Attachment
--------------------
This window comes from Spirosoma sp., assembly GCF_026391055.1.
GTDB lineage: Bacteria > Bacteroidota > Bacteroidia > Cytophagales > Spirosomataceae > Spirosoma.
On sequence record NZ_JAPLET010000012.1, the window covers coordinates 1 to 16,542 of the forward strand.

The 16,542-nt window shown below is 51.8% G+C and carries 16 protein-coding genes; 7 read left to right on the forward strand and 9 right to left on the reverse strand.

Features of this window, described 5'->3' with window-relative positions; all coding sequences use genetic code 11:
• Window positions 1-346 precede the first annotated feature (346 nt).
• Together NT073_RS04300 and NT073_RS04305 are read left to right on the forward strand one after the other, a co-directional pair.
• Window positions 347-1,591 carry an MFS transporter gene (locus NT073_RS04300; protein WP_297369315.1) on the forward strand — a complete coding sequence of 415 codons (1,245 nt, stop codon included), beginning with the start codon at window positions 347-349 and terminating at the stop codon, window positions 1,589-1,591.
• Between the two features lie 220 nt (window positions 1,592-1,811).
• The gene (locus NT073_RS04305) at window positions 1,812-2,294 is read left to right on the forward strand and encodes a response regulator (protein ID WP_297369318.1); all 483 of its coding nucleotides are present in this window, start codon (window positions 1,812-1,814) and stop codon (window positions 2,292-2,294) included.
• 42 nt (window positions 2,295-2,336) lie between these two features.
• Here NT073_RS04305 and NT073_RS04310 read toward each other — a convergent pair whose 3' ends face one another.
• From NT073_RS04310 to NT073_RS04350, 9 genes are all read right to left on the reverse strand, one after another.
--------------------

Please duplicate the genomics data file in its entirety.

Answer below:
This window comes from Spirosoma sp., assembly GCF_026391055.1.
GTDB lineage: Bacteria > Bacteroidota > Bacteroidia > Cytophagales > Spirosomataceae > Spirosoma.
On sequence record NZ_JAPLET010000012.1, the window covers coordinates 1 to 16,542 of the forward strand.

The 16,542-nt window shown below is 51.8% G+C and carries 16 protein-coding genes; 7 read left to right on the forward strand and 9 right to left on the reverse strand.

Features of this window, described 5'->3' with window-relative positions; all coding sequences use genetic code 11:
• Window positions 1-346 precede the first annotated feature (346 nt).
• Together NT073_RS04300 and NT073_RS04305 are read left to right on the forward strand one after the other, a co-directional pair.
• Window positions 347-1,591 carry an MFS transporter gene (locus NT073_RS04300; protein WP_297369315.1) on the forward strand — a complete coding sequence of 415 codons (1,245 nt, stop codon included), beginning with the start codon at window positions 347-349 and terminating at the stop codon, window positions 1,589-1,591.
• Between the two features lie 220 nt (window positions 1,592-1,811).
• The gene (locus NT073_RS04305) at window positions 1,812-2,294 is read left to right on the forward strand and encodes a response regulator (protein ID WP_297369318.1); all 483 of its coding nucleotides are present in this window, start codon (window positions 1,812-1,814) and stop codon (window positions 2,292-2,294) included.
• 42 nt (window positions 2,295-2,336) lie between these two features.
• Here NT073_RS04305 and NT073_RS04310 read toward each other — a convergent pair whose 3' ends face one another.
• From NT073_RS04310 to NT073_RS04350, 9 genes are all read right to left on the reverse strand, one after another.